Monday 30 July 2012

Beyond Polbrock

Back of an envelope sketch of the Mendip Colliery extension to Polbrock
Last weekend I popped down to Camrail in Bradford on Avon with Polbrock under my arm to show it off for real as an almost finished work in progress where I was gobsmacked to discover that this little scenic plank has quite a following with its web and 'Workbench serialization' in Model Rail Magazine (the original and still the best home of how to make things - ok, plug over!)

Engaging with the the little audience, discussion went along the lines of extending Polbrock by another 3 feet and incorporating the Mendip Colliery project to the right of the pub. Mendip Colliery having been on and off for a couple of years now, both in print and right here in this BLOG, with readers and surfers weekly emailing me asking what's happened to it and when it's going to reappear.

So, to get the ball rolling, earlier today I had all the colliery buildings laid out on the carpet with Polbrock and came up with the attached sketch. The through line running along the front, the colliery behind it, also with its own fiddle yard exit to suggest something more. Looking at the sketch above, that's Polbrock on the left where you can see the pontificator's favourite tipple house.

Mendip Colliery buildings already made. All I need to build is the loading screen and maybe a replacement engine winding house.
Polbrock simply unscrews and drops out of the display case it's currently in, so extending the total length ex fiddle yard extending to around 6 feet would be simple. I'd have to build (or extend) a bigger display case and the backscene could easily be extended and reprinted, perhaps with more of a North Somerset feel (which is in fact where the original photos for Polbrock were taken).

The name Polbrock would go, and a new North Somerset inspired name would replace it. Something or other 'Gurney' could work. Compton Dando, Compton Gurney, Charlton Gurney & Asham Gurney having been suggested by a couple of fellow mudellers.

Polbrock station, siding, crossing and pub would stay as is, but the SR colours would become WR brown and cream. The pub and crossing seen below would be in the middle of the layout and make a nice scenic punctuation. Trains would have a good run too.

The Pedant & Armchair, with the Mendip Colliery extension the pub here will be towards the middle of the layout, the coliery board being to the right. The WW2 pillbox will be replaced with a small signal box and the crossing will most likely get some small gates
My carpet mockup felt just about right, the tall chimney just to the right of the Cornish engine would contrast really well with the halt. The halt could be named after the colliery possibly, it mostly serving the miners. Whilst the track layout will be pretty basic, luckily most of the North Somerset coal field mines were very compact indeed, the 3ft x 1ft extension being quite a limit - but it does fit just without looking too silly.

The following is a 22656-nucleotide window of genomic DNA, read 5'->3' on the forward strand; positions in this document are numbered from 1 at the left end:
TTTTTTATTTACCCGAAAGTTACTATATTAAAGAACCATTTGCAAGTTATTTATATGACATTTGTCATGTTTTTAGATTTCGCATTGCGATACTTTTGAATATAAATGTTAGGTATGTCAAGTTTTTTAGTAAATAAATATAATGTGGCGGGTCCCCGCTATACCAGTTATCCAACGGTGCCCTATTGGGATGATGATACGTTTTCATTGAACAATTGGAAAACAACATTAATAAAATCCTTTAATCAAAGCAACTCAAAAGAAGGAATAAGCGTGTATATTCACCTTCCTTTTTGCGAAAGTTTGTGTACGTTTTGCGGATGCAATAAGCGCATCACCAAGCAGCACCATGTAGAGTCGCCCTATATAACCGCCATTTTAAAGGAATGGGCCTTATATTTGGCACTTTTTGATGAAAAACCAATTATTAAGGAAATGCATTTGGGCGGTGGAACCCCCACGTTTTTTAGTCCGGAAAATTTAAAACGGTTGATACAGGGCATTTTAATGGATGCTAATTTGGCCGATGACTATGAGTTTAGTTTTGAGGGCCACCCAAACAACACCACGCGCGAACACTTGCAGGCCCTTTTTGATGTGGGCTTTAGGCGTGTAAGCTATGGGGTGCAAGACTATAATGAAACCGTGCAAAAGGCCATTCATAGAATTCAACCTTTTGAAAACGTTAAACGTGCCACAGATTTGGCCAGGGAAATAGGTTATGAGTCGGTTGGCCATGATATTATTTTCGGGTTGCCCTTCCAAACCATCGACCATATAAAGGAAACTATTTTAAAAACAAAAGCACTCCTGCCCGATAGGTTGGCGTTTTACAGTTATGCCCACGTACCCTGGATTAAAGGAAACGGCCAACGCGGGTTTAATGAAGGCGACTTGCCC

The plan is be to have it ready for Railex end of May '13. It's already invited, I just needed to blag a few more feet which I've seceded in doing successfully.

Polbrock is booked into Model Rail live (see ad top right), so work on opening up the right hand side of the layout will start in the autumn and be mini-serialised in Model Rail magazine, where I'll discuss problems of extending the layout, hopefully a few new scenic features and finally drawing a line, hopefully a happy one under Mendip Colliery.

Sunday 22 July 2012

Camrail 2012 - such fun!

120720_camrail12_DSC_7341 by nevardmedia
120720_camrail12_DSC_7341, a photo by nevardmedia on Flickr.
High jinx! I turn my head on Polbrock for just a second and look what happens, an O gauge pannier tank appears!

One of the west of England model railway show highlights has to be Camrail in the beautiful Bradford on Avon. The show is the brainchild of the delightfully ebullient Simon Castens, who to many is better-known as the proprietor of The Titfield Thunderbolt bookshop in nearby Bath, a bookshop dedicated almost exclusively to railway publishing.

The show, whilst certainly not one of the bigger ones in the exhibition calendar certainly has to be one of the friendliest and jolliest as I found much to my delight on what to me was my very first visit. Some shows I get the feeling that the layout operators really don't enjoy themselves too much, but at Camrail the impression of the complete opposite.

Arpund breakfast time yesterday morning being a slightly cheeky mood, I popped my semi-complete Polbrock into the car and after a quick approving text from the 'Southern Railway cream' clad chap in the photo above, ('Head of catering' at Camrail) it was agreed after approval with Mr Castens that I could 'gate crash' the show. To protect the almost innocent we'll call 'The Head of catering' Captain Kernow for this post.

Anyway, enough about my dodgy techniques of getting into shows, Camrail is a 2 day event with the doors opening again today, so if you're in the area or fancy a break from Britain's number one day out of going to B&Q, it's well worth the £4 entry fee. And if peckish, I can highly recommend the fresh cut sarnies and tea served by the above yellow clad gent, though I gather he's dressed in green today, Southern Railway green I hope.